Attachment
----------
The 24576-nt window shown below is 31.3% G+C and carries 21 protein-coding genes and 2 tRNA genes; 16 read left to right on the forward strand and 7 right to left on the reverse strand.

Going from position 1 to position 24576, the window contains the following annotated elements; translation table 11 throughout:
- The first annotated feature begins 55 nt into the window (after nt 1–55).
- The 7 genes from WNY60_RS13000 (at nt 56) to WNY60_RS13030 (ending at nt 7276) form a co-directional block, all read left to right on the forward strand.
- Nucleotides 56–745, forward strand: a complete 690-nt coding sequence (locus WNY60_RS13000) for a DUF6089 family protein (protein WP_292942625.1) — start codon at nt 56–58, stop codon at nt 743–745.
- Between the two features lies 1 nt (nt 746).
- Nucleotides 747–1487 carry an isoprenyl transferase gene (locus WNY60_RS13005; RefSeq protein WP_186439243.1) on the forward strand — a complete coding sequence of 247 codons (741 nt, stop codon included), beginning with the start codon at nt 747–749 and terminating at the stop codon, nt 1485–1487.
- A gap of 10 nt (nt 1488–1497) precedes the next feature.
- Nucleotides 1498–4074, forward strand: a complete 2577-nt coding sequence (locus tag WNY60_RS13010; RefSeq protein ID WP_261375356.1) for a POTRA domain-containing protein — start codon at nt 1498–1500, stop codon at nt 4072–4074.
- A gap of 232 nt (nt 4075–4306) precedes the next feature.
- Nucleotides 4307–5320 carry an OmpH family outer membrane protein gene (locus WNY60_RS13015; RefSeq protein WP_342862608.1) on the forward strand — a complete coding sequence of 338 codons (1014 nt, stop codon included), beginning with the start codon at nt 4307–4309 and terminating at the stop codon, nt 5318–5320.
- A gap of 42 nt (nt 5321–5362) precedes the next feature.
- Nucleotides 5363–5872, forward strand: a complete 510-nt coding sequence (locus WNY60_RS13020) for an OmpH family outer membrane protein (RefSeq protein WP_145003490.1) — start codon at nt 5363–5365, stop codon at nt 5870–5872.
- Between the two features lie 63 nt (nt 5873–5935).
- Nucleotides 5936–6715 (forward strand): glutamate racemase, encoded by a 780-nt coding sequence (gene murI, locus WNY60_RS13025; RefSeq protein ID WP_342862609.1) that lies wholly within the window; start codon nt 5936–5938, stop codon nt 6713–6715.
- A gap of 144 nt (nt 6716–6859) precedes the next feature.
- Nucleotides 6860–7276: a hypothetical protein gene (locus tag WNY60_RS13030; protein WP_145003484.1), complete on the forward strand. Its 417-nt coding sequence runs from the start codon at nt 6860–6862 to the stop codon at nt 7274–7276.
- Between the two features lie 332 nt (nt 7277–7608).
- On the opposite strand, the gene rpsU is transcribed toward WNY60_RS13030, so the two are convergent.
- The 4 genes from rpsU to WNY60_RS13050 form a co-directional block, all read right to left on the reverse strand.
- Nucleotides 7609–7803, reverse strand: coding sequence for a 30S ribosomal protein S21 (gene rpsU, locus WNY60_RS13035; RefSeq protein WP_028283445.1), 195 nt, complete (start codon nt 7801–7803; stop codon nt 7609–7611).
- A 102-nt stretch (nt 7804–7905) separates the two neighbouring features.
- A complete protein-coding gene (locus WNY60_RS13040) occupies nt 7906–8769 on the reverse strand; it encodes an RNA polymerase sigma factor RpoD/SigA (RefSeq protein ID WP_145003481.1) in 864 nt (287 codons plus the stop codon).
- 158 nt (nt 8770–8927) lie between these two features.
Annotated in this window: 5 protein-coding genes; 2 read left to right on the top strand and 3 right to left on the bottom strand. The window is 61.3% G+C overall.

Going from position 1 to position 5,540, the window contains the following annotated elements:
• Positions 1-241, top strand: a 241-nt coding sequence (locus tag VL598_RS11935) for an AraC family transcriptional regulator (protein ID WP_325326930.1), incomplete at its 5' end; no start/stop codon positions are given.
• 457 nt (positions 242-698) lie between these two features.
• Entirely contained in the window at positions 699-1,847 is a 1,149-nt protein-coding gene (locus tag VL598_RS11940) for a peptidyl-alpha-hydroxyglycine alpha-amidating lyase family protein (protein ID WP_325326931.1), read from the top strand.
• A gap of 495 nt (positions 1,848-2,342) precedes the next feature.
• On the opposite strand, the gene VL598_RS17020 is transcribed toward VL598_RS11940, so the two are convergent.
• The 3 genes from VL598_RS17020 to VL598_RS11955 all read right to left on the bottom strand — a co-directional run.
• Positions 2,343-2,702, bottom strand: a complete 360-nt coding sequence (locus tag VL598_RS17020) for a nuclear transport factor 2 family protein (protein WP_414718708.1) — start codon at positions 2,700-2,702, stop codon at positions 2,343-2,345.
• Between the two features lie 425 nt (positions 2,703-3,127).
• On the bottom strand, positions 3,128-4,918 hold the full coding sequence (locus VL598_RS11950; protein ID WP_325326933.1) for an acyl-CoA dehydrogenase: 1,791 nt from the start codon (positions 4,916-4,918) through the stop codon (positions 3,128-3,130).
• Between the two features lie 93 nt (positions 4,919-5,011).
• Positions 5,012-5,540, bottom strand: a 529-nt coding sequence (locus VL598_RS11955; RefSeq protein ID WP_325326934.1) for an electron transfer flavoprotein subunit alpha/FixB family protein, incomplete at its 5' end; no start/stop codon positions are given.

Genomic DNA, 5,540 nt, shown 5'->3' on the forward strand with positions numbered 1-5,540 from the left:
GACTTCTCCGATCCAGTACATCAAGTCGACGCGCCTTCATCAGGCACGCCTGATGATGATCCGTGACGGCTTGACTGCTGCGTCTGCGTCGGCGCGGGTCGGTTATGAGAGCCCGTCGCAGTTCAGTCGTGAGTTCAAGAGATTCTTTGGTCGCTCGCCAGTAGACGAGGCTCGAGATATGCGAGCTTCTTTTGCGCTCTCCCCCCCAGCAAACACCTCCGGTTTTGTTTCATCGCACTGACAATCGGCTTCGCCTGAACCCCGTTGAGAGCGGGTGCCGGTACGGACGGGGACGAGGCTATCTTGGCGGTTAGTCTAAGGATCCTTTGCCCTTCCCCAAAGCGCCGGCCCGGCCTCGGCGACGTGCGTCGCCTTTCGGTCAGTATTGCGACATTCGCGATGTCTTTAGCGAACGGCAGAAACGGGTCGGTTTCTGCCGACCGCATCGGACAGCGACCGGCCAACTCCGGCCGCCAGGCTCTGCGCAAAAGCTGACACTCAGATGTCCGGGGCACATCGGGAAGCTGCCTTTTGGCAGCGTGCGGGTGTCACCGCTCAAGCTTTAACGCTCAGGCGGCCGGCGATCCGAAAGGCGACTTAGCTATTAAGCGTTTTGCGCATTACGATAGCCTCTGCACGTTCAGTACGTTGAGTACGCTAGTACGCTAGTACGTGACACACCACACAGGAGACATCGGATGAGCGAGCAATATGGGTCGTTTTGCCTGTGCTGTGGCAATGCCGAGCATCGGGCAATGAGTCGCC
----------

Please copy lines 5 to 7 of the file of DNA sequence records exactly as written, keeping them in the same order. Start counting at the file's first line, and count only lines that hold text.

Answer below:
- Nucleotides 56–745, forward strand: a complete 690-nt coding sequence (locus WNY60_RS13000) for a DUF6089 family protein (protein WP_292942625.1) — start codon at nt 56–58, stop codon at nt 743–745.
- Between the two features lies 1 nt (nt 746).
- Nucleotides 747–1487 carry an isoprenyl transferase gene (locus WNY60_RS13005; RefSeq protein WP_186439243.1) on the forward strand — a complete coding sequence of 247 codons (741 nt, stop codon included), beginning with the start codon at nt 747–749 and terminating at the stop codon, nt 1485–1487.